By Tim Reid, Nathan Layne and Jason Lange
(Reuters) – One leading candidate seeking to become Georgia’s chief elections official, Republican Jody Hice, is a Congressman who voted to overturn Democrat Joe Biden’s 2020 presidential win in the hours after the Jan. 6 riots at the U.S. Capitol. Hice had posted on social media earlier that day: “This is our 1776 moment,” referencing the American Revolution.
In Arizona, the contenders for the elections-chief office, secretary of state, include Republican state lawmaker Mark Finchem, who attended the ‘Stop the Steal’ rally before the deadly insurrection and spoke at a similar gathering the previous day. In Nevada, one strong Republican candidate for elections chief is Jim Marchant, who unsuccessfully sued to have his own defeat in a 2020 congressional race reversed based on unfounded voter-fraud claims.
The three candidates are part of a wider group of Republican secretary-of-state contenders in America’s swing states who have embraced former President Donald Trump’s false claims that he lost a “rigged” election. Their candidacies have alarmed Democrats and voting-rights groups, who fear that the politicians who tried hardest to undermine Americans’ faith in elections last year may soon be the ones running them – or deciding them, in future contested votes.
Jena Griswold, chair of the Democratic Association of Secretaries of State and Colorado’s top elections official, said the secretary-of-state races reflect a much broader exploitation of phony voter-fraud claims by Republicans seeking all levels of elected office.
“That is ‘code red’ for democracy,” she said in an interview.
Secretary-of-state candidates face primary elections next spring and summer and general elections on Nov. 8, 2022, along with the midterm congressional contests.
Reuters interviewed nine of the 15 declared Republican candidates for secretary of state in five battleground states — Arizona, Georgia, Wisconsin, Michigan, Nevada — and reviewed public statements by all of the candidates. Ten of the 15 have either declared that the 2020 election was stolen or called for their state’s results to be invalidated or further investigated.
Only two of the nine candidates Reuters interviewed said that Biden won the election.
The group of 15 includes Brad Raffensperger, the Georgia secretary of state and the only incumbent Republican in the five battleground states who is seeking re-election. Raffensperger has consistently rejected Trump’s stolen-election allegations in the face of intense pressure from many fellow Republicans to overturn Biden’s win in the state.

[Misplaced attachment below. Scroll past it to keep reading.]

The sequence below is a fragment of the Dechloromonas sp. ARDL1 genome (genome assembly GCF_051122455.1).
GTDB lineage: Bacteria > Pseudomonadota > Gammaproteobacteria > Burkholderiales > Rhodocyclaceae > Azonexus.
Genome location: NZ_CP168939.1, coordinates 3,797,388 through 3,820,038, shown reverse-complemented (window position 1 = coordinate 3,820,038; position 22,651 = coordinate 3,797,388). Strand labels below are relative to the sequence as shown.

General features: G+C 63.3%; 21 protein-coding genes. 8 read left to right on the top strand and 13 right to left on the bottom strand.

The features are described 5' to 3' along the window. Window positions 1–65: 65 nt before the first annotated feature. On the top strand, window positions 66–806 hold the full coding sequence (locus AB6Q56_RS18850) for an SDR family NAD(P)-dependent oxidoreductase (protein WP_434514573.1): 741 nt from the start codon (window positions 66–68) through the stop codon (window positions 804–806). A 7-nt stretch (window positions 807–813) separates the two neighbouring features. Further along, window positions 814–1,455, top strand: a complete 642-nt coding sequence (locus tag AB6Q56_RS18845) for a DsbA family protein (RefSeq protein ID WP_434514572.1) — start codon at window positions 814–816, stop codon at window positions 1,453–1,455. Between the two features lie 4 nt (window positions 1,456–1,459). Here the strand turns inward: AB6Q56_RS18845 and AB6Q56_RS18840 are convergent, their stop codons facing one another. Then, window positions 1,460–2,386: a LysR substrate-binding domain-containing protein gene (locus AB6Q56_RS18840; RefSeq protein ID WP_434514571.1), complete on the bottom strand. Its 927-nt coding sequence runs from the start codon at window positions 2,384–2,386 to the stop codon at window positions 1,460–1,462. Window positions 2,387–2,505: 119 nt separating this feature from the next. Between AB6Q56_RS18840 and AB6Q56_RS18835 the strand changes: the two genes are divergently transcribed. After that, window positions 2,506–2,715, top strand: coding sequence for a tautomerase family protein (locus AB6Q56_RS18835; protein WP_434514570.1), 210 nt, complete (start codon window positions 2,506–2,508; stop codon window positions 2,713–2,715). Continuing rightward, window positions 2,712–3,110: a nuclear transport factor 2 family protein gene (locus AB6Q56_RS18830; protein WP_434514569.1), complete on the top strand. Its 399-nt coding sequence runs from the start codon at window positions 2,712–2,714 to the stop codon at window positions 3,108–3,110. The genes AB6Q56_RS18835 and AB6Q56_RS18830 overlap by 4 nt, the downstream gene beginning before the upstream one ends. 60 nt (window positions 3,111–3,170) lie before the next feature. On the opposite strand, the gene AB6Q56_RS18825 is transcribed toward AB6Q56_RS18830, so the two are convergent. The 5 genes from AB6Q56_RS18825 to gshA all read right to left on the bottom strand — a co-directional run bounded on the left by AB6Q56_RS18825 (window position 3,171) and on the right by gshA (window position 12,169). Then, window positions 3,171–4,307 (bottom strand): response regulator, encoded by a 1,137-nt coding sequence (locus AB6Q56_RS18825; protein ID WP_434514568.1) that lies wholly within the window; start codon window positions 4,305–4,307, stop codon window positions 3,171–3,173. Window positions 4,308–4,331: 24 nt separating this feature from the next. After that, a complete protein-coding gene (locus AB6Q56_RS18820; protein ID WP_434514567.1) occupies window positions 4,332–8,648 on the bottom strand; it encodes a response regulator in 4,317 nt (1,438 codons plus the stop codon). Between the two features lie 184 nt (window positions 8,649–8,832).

Nearly all of the Republican contenders have stressed a need to curb mail-in voting, to limit ballot drop boxes and to take other steps to curtail ballot access. A majority said they backed a Republican push for more audits or other investigations of the 2020 vote, despite dozens of audits, recounts and court rulings that confirmed Biden’s victory.
Shawnna Bolick – an Arizona state representative and a Republican contender for state elections chief – has gone a step further. She proposed a law empowering the Arizona legislature, currently controlled by Republicans, to overrule the secretary of state’s certification of popular vote results. That call for a drastic change in how America chooses presidents comes after Trump’s unsuccessful attempt to get Republicans in states he lost to send electors for him instead of Biden to Congress. (See graphic https://graphics.reuters.com/USA-ELECTION/ELECTORAL-COLLEGE/qzjpqaeqapx/media-embed.html on how the U.S. Electoral College works.)
Bolick said she intended to make certification “more democratic” and that her bill did not allow lawmakers to pick a winner.
Boris Epshteyn, a former special assistant to Trump, said the party is focused on secretary-of-state elections. So is Trump, who has endorsed candidates in three states: Hice in Georgia; Finchem in Arizona; and Kristina Karamo, a Michigan educator he praised for parroting his false claims of winning that state.
“It’s vital they have the right ideals,” Epshteyn said of Republican secretary-of-state candidates. “That includes, first and foremost, getting to the bottom of the 2020 election as well as making sure widespread voter fraud doesn’t happen going forward.”
It’s highly unusual for a former U.S. president to endorse secretary-of-state candidates. “President Trump is proud to endorse candidates who fight for election integrity,” said Liz Harrington, a Trump spokeswoman.
Democrats and nonpartisan election experts say it appears that Trump allies – having been foiled in their attempt to reverse Biden’s victory – are now trying to make it easier to overturn future results.
Republican State Leadership Committee spokesman Andrew Romeo said his organization acknowledges that Biden beat Trump in the 2020 election but that it proudly supports candidates focused on making it “easier to vote and harder to cheat for all Americans.”